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International pressure has mounted on Saudi Arabia to explain what happened to Khashoggi, a former Saudi royal insider who became a critic of the regime and Crown Prince Mohammed bin Salman, who is known colloquially as MBS.
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The business world has also signaled its disquiet, with British tycoon Richard Branson saying he’s pulling back from two tourism projects in Saudi Arabia and has suspended discussions with Riyadh about a $1 billion investment in Virgin’s space companies. Business leaders have also started pulling out of a key conference hosted by MBS in late October.
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CNN confirmed Friday that it too would no longer participate in the Saudi Future Investment Initiative conference, known as “Davos in the desert.” CNN was a media partner for the event.
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US Treasury Secretary Steven Mnuchin reaffirmed his commitment to attend the Riyadh summitwhile expressing concerns about Khashoggi’s status.
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“The conference is on for now, I am going,” he told reporters Saturday at the International Monetary Fund’s annual meeting in Indonesia.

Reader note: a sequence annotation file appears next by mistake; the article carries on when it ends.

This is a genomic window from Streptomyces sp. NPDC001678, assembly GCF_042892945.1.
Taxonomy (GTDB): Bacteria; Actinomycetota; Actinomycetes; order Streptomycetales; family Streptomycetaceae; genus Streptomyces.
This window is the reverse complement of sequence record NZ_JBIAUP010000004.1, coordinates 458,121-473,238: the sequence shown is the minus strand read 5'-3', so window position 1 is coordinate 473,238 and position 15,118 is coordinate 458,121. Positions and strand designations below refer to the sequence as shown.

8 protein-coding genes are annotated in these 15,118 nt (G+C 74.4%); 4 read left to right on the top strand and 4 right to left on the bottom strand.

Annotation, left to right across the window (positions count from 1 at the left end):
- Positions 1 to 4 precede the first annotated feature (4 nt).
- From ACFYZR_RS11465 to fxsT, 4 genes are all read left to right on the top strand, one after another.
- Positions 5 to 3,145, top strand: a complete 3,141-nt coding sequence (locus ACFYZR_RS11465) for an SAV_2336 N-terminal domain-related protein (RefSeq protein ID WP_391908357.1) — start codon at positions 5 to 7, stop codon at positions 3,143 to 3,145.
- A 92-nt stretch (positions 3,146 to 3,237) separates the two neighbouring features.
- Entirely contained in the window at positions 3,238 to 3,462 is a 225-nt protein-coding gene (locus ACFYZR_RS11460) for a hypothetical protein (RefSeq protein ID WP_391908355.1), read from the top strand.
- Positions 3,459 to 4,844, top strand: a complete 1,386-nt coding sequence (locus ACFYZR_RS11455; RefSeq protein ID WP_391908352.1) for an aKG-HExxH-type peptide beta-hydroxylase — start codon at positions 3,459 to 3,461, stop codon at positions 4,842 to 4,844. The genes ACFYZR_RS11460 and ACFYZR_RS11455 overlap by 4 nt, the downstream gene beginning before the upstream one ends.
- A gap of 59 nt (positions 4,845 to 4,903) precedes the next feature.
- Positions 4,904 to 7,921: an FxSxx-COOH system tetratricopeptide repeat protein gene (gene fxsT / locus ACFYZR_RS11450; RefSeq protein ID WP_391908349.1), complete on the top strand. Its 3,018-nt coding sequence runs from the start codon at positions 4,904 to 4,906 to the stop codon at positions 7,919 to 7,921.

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He also suggested that his plans could change as details from the investigation are released.
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Focus on 15 Saudi men

Turkish authorities believe 15 Saudi men who arrived in Istanbul on October 2 were connected to Khashoggi’s disappearance and possible killing. At least some of them appear to have high-level connections in the Saudi government.
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On Thursday, a US official familiar with the intelligence told CNN that the US had intercepts of Saudi officials discussing a plan to lure Khashoggi back to Saudi Arabia and detain him.
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Washington’s “working assumption” is that Khashoggi was killed inside the consulate in Istanbul, according to a US official familiar with the latest intelligence. “We are pretty clear eyed it is likely to have happened and it didn’t end well,” the official said. The source did caution that this was the latest assessment and no conclusions had been made.